Experiments with rodents show that radiationinduced skin damage can recover well, with restoration of almost full radiation tolerance. As would be expected, recovery occurs quickly after low doses, but more slowly as the initial dose is increased. Using hind limb deformation as an endpoint, representing late subcutaneous fibrosis, much poorer retreatment tolerance was observed than for the early skin reaction. Preclinical data also show that retreatment with reduced doses is possible in both lung and spinal cord after an interval of 3 to 6 months. There is a plethora of data for the spinal cord in animals ranging from rodents to rhesus monkeys. The experiments with monkeys demonstrated a large capacity for the spinal cord to recover from occult radiation injury induced by a commonly prescribed elective dose (44 Gy in 2 Gy fractions) in that only 4 of 45 monkeys developed myeloparesis following a retreatment with 57.2 to 66 Gy given 1 to 3 years after the initial therapy.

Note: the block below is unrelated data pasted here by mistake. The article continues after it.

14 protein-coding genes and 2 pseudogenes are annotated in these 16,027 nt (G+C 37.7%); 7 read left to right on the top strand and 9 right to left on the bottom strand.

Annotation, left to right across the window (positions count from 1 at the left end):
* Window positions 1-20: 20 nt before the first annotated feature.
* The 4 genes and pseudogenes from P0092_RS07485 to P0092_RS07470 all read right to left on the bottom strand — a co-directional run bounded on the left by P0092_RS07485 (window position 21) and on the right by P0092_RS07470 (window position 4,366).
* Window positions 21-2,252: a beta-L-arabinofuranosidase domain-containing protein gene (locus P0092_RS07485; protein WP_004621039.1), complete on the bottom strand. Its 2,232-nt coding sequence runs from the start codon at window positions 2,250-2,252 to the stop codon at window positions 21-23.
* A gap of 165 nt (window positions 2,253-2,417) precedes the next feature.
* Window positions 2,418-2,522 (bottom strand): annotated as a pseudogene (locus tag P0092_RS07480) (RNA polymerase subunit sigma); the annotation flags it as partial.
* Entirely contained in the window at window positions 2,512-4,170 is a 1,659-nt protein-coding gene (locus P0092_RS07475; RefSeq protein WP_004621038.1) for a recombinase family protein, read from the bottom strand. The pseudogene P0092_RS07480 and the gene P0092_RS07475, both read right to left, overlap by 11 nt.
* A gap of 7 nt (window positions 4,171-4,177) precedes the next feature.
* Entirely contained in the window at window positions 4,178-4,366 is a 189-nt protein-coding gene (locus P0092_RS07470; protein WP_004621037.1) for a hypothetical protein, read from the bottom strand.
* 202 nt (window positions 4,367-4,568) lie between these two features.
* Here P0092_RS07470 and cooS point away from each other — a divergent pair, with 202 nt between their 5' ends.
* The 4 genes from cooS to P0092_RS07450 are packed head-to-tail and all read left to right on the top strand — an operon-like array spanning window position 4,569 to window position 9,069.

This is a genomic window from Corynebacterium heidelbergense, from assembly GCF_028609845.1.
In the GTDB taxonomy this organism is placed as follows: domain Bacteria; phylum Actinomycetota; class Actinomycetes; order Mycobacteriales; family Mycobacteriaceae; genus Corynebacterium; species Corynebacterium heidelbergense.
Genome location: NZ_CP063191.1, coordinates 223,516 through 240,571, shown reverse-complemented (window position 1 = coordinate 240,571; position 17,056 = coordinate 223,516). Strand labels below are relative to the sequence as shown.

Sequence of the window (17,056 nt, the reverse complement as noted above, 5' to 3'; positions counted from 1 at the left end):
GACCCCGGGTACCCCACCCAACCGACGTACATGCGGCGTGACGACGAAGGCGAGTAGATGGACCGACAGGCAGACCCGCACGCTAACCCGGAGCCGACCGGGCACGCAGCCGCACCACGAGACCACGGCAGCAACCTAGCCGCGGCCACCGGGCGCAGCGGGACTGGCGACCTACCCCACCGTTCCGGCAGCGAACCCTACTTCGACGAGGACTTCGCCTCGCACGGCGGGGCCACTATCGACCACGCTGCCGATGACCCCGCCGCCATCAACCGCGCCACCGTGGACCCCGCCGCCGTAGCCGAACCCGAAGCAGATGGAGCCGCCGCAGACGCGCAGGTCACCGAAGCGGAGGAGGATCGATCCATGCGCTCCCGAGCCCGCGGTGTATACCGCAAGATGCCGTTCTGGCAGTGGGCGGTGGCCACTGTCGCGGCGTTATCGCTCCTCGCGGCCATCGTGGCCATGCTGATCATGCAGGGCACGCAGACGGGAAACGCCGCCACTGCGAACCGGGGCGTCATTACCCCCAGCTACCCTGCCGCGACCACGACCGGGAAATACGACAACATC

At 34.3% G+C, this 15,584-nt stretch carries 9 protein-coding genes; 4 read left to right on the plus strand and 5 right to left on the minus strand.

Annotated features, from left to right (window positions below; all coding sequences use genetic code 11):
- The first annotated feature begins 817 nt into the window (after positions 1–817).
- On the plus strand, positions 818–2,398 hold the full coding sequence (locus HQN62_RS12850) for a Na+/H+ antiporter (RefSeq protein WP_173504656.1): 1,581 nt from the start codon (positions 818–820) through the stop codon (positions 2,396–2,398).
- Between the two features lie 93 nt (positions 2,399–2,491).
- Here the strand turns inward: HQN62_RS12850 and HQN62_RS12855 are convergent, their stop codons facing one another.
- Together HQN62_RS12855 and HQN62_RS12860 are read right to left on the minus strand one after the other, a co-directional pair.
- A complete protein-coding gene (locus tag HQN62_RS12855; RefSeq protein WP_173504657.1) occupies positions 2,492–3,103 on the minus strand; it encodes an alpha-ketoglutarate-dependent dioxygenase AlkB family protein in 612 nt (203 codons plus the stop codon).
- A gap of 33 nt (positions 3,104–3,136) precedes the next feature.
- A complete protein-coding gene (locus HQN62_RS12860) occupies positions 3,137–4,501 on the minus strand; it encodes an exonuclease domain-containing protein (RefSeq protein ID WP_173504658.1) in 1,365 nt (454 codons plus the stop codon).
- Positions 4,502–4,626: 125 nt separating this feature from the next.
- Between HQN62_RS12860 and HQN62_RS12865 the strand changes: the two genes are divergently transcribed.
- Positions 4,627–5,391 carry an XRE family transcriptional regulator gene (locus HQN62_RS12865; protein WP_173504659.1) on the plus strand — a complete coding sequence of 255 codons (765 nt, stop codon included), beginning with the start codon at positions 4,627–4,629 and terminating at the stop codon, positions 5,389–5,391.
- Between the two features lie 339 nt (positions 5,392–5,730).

Other slowly proliferating organs, such as the kidney or bladder, do not appear to be capable of recovery from late functional damage even after lower subtolerance doses.


Clinical radiation oncologists are, quite rightly, reluctant to transfer quantitative reirradiation data from animals (especially rodents) to humans, although the general principles and lessons, particularly the big difference between different organs and tissues, are probably applicable.

Unfortunately, the clinical data available are sketchy to say the least. In most cases, the number of patients is small, collected over a long period, with changing radiotherapy techniques (dose, fractionation pattern, etc.), and with no detailed outcome of a matched control group of patients who had received the same initial therapy, but not the retreatment.